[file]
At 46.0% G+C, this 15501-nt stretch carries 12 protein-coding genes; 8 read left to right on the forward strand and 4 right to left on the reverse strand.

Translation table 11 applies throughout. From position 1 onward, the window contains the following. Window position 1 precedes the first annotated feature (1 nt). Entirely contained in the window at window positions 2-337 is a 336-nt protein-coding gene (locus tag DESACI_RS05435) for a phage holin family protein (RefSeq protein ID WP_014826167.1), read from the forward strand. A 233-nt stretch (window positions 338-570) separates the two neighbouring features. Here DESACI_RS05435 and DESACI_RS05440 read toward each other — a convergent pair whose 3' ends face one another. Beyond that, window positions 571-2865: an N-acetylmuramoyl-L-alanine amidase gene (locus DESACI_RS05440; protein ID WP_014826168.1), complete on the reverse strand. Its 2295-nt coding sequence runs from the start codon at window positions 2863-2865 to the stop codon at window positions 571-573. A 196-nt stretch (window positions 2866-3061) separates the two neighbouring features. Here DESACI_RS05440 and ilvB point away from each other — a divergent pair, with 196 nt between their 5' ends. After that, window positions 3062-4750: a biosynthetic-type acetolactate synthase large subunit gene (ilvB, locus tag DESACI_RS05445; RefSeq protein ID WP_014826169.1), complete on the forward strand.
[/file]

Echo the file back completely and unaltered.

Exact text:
At 46.0% G+C, this 15501-nt stretch carries 12 protein-coding genes; 8 read left to right on the forward strand and 4 right to left on the reverse strand.

Translation table 11 applies throughout. From position 1 onward, the window contains the following. Window position 1 precedes the first annotated feature (1 nt). Entirely contained in the window at window positions 2-337 is a 336-nt protein-coding gene (locus tag DESACI_RS05435) for a phage holin family protein (RefSeq protein ID WP_014826167.1), read from the forward strand. A 233-nt stretch (window positions 338-570) separates the two neighbouring features. Here DESACI_RS05435 and DESACI_RS05440 read toward each other — a convergent pair whose 3' ends face one another. Beyond that, window positions 571-2865: an N-acetylmuramoyl-L-alanine amidase gene (locus DESACI_RS05440; protein ID WP_014826168.1), complete on the reverse strand. Its 2295-nt coding sequence runs from the start codon at window positions 2863-2865 to the stop codon at window positions 571-573. A 196-nt stretch (window positions 2866-3061) separates the two neighbouring features. Here DESACI_RS05440 and ilvB point away from each other — a divergent pair, with 196 nt between their 5' ends. After that, window positions 3062-4750: a biosynthetic-type acetolactate synthase large subunit gene (ilvB, locus tag DESACI_RS05445; RefSeq protein ID WP_014826169.1), complete on the forward strand.